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Rising Food Costs and the War in Ukraine: Are We Moving Towards a Global Crisis?

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Geopolitical tensions have kept traders on edge since Russia invaded Ukraine. Sanctions imposed by the U.S. and its allies on Russia have made investors worried that the global market could be heading to another major disaster similar to the COVID crisis. We’ve already seen oil prices reach their highest level in 13 years, but there’s another area where the war could have a spillover effect.

Ukraine and Russia play a vital role in the global production of the soft agriculture supply chain; the two nations contribute nearly 30% of the worldwide wheat exports, and Russia is the world’s largest fertilizer exporter. Fertilizer and food prices have already reached record highs as the global supply chain is hampered by covid, the war, and Western sanctions.

Since the invasion, the global outlook for corn supplies has experienced a serious shock. The corn futures market in Chicago soared above the $8 a bushel price level for the first time in nearly ten years recently. The surge in corn prices is mainly due to the threats to global supplies and the disruption of farming and trade flows in Ukraine. To put things in perspective, the region contributes about a fifth of global corn exports. The invasion hasn’t only disrupted the immediate supply of corn, because traders are also concerned about the spring season, which will undoubtedly be influenced by the current crisis.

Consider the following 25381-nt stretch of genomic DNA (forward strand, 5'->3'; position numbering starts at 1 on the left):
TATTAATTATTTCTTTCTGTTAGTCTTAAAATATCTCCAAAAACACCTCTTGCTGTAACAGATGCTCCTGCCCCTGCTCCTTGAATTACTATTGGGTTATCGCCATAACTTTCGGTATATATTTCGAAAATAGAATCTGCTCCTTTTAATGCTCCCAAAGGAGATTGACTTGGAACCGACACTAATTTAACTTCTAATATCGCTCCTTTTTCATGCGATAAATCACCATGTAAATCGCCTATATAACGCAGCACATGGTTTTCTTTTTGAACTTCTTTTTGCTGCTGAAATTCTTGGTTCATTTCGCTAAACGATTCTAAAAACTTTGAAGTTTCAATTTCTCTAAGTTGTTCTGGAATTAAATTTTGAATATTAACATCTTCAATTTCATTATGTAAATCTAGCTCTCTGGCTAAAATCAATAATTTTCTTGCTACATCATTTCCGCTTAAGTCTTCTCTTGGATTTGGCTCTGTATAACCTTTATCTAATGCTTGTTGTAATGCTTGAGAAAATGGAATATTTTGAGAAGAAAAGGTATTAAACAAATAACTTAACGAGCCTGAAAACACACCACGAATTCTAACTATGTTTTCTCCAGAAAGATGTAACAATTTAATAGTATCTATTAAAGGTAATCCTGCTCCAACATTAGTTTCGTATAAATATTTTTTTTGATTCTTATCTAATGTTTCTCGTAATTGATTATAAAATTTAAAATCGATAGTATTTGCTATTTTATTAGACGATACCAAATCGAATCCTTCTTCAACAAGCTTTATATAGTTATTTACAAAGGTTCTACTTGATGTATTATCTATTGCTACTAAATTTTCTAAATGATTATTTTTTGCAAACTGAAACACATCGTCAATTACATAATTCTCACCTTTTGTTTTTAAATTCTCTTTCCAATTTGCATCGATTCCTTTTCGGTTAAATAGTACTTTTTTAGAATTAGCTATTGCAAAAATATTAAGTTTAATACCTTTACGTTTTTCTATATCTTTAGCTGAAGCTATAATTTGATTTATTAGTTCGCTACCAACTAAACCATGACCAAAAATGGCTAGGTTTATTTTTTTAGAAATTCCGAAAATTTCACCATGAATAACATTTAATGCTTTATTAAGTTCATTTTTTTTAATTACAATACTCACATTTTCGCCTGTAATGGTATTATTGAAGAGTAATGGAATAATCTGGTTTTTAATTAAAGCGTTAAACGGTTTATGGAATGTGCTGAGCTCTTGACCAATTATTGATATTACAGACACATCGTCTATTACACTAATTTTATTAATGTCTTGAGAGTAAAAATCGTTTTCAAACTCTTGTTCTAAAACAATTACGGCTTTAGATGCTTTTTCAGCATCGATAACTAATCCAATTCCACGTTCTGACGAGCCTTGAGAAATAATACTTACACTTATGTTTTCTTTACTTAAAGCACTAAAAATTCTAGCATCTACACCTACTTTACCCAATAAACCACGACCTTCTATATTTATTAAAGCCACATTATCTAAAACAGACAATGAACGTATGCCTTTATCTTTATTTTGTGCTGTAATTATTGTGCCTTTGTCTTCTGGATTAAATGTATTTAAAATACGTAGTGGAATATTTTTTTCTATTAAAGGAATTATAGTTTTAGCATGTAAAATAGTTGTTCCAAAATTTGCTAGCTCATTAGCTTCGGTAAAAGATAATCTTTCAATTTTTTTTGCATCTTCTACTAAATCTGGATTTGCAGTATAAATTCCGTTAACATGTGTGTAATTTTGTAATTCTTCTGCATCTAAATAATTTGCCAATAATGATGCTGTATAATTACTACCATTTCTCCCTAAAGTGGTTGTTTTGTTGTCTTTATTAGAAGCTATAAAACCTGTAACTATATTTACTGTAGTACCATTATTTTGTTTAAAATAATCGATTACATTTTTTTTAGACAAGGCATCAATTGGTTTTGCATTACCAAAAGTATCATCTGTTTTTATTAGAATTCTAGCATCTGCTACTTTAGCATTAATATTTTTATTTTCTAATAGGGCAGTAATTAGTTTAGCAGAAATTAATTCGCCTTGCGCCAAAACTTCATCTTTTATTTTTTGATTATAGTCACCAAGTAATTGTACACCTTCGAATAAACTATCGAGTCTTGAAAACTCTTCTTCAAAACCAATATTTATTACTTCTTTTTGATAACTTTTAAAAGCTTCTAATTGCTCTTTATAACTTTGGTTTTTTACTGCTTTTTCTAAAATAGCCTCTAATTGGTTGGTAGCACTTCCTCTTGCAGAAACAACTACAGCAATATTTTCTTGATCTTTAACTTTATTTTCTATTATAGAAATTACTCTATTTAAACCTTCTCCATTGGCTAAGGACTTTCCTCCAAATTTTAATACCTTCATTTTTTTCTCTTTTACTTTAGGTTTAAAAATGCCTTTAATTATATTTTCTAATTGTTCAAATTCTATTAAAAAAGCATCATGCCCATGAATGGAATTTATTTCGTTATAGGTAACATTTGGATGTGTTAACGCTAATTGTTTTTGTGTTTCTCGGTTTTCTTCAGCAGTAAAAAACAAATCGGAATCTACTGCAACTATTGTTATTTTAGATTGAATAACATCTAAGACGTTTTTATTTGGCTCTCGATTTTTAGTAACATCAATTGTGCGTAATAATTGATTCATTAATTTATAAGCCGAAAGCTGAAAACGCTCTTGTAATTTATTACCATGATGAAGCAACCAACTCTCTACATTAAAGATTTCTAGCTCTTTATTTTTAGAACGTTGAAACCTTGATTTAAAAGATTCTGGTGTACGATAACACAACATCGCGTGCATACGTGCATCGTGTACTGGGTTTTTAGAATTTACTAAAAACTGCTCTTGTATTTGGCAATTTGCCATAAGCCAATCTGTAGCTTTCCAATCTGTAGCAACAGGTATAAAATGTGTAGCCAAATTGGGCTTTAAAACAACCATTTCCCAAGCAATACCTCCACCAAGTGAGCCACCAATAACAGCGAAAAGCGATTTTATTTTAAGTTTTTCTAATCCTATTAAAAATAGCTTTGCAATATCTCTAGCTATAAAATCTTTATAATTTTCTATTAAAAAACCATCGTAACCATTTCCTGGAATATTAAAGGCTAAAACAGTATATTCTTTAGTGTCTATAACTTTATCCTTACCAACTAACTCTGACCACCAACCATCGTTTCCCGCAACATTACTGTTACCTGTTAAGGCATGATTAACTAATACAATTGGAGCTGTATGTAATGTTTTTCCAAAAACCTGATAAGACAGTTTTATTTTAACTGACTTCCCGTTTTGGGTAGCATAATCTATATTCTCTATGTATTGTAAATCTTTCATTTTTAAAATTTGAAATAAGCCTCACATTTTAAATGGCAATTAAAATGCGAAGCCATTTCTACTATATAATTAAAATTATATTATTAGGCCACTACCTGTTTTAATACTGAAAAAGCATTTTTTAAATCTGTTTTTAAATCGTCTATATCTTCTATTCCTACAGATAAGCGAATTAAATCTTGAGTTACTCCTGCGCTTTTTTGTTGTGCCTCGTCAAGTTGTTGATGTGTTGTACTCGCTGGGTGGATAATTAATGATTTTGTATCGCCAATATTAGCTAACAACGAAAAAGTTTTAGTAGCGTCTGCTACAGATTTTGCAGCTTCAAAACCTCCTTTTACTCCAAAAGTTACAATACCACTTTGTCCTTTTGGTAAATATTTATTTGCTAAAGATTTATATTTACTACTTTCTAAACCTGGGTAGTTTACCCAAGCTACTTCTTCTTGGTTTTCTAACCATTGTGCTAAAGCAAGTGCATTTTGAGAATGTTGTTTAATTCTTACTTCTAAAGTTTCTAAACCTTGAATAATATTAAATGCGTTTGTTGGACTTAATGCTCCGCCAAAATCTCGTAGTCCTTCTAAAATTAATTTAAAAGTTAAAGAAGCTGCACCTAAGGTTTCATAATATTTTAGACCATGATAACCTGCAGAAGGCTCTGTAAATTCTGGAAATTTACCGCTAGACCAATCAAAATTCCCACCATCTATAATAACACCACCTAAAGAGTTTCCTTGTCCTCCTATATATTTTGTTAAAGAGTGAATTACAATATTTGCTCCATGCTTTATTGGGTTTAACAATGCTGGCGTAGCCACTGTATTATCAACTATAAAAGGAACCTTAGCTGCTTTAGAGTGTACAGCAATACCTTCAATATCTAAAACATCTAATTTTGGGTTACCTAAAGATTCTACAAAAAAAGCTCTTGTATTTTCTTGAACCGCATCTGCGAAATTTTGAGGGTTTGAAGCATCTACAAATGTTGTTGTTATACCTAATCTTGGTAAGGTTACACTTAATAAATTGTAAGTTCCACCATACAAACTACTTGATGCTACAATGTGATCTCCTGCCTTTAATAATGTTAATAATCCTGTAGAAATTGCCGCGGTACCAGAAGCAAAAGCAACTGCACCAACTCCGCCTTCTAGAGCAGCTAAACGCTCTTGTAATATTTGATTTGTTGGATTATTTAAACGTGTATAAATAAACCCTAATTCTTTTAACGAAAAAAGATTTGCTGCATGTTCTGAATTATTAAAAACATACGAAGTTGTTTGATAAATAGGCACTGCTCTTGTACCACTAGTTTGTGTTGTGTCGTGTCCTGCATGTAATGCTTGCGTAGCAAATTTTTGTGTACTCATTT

In addition, soaring fertilizer prices, driven by higher oil prices, have hampered the planting prospects of corn around the globe, especially in the U.S. For the third consecutive year, the U.S. farmer is expected to favor soybean plantations over corn as the latter is a price-intensive grain.

Food price inflation can also be tied to the global supply chain disruption. According to the United Nations’ Food and Agriculture Organization’s latest estimates, food prices could surge by 20%, which could further fuel inflation in the U.S. and globally. A significant spike in food prices could exacerbate global food insecurity; in 81 countries, nearly 283 million people face acute food shortage, according to the World Food Program.

Rising food prices may potentially worsen political turmoil in import-dependent countries. Historically, there has been a correlation between food prices and political upheaval. A decade ago, the Arab Spring was fueled by surging grain prices, which drove up the price of bread by 37% in Egypt. Earlier in the year, soaring food prices sparked riots and protests in places like Sudan, which secures more than 80% of its wheat supply from Russia and Ukraine. Protests have also erupted in countries such as Iraq and Greece, with the latter seeing hundreds of farmers protesting against rising fertilizer prices.

Conclusion

The ongoing conflict between Russia and Ukraine has already started to show signs of a food crisis as prices soar for soft commodities. If the conflict continues, the global agriculture supply chain disruption could push the world economy into another new crisis.

The views and opinions expressed herein are the views and opinions of the author and do not necessarily reflect those of Nasdaq, Inc.



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